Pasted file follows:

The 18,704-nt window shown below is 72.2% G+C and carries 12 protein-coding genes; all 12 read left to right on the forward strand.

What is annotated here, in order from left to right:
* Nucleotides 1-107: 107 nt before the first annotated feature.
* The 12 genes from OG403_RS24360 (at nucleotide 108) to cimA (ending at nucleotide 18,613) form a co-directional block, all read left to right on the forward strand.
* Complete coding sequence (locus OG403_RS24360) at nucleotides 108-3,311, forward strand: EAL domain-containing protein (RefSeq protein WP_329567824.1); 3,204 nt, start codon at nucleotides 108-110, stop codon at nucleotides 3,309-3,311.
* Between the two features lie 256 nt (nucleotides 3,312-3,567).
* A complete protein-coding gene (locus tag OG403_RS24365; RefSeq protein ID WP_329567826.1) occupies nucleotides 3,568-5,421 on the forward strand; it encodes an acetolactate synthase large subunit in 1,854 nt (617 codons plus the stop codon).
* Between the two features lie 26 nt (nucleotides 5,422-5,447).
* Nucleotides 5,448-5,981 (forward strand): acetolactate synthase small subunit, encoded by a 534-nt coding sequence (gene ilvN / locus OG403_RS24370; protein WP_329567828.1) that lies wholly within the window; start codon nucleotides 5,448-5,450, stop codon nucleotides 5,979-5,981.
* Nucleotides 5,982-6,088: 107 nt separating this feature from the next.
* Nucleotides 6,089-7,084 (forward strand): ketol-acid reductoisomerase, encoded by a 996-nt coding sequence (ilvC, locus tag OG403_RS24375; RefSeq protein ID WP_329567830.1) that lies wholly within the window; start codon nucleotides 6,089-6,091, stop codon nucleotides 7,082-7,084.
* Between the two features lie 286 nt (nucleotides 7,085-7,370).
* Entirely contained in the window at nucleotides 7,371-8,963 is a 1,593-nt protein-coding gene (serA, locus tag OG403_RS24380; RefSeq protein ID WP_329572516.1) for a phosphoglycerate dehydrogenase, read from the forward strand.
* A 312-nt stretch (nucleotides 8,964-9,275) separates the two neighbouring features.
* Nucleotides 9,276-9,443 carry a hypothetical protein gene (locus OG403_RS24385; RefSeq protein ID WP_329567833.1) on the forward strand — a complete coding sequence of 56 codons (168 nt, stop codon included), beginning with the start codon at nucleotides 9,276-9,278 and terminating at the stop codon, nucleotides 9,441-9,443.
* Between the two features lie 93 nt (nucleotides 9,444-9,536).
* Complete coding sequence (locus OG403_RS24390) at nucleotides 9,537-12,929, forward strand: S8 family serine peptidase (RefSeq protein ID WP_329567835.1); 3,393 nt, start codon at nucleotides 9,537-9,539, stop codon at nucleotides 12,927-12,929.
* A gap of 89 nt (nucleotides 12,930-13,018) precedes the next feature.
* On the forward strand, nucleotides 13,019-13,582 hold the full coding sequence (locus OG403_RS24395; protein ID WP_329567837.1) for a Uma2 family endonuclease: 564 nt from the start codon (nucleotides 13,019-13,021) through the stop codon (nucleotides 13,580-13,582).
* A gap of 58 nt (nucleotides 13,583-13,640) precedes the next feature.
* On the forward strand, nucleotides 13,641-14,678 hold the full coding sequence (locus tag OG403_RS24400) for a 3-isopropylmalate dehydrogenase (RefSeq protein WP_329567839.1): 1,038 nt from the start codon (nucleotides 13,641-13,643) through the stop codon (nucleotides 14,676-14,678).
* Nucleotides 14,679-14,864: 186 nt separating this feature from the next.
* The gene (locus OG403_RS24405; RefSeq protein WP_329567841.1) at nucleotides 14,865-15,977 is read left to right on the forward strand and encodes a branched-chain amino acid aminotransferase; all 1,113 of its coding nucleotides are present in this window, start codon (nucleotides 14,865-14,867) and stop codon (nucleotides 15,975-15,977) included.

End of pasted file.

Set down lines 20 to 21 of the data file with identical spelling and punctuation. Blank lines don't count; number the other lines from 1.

* A gap of 58 nt (nucleotides 13,583-13,640) precedes the next feature.
* On the forward strand, nucleotides 13,641-14,678 hold the full coding sequence (locus tag OG403_RS24400) for a 3-isopropylmalate dehydrogenase (RefSeq protein WP_329567839.1): 1,038 nt from the start codon (nucleotides 13,641-13,643) through the stop codon (nucleotides 14,676-14,678).